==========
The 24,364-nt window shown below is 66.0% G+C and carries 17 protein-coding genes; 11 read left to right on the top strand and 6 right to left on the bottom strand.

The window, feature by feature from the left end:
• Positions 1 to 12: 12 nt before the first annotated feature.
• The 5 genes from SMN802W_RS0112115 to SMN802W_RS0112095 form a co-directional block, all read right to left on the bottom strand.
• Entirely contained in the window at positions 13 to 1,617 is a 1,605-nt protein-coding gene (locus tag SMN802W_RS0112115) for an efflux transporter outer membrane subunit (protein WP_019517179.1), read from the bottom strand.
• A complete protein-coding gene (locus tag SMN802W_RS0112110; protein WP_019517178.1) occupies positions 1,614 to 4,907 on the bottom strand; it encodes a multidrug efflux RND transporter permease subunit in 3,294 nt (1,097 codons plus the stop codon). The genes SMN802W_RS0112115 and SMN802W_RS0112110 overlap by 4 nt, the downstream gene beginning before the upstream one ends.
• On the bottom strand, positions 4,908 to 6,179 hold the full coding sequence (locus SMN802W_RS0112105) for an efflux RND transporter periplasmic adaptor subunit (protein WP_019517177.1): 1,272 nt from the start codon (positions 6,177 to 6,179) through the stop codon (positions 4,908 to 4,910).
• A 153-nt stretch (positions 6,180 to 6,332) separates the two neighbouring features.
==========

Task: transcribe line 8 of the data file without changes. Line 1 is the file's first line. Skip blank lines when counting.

• A 153-nt stretch (positions 6,180 to 6,332) separates the two neighbouring features.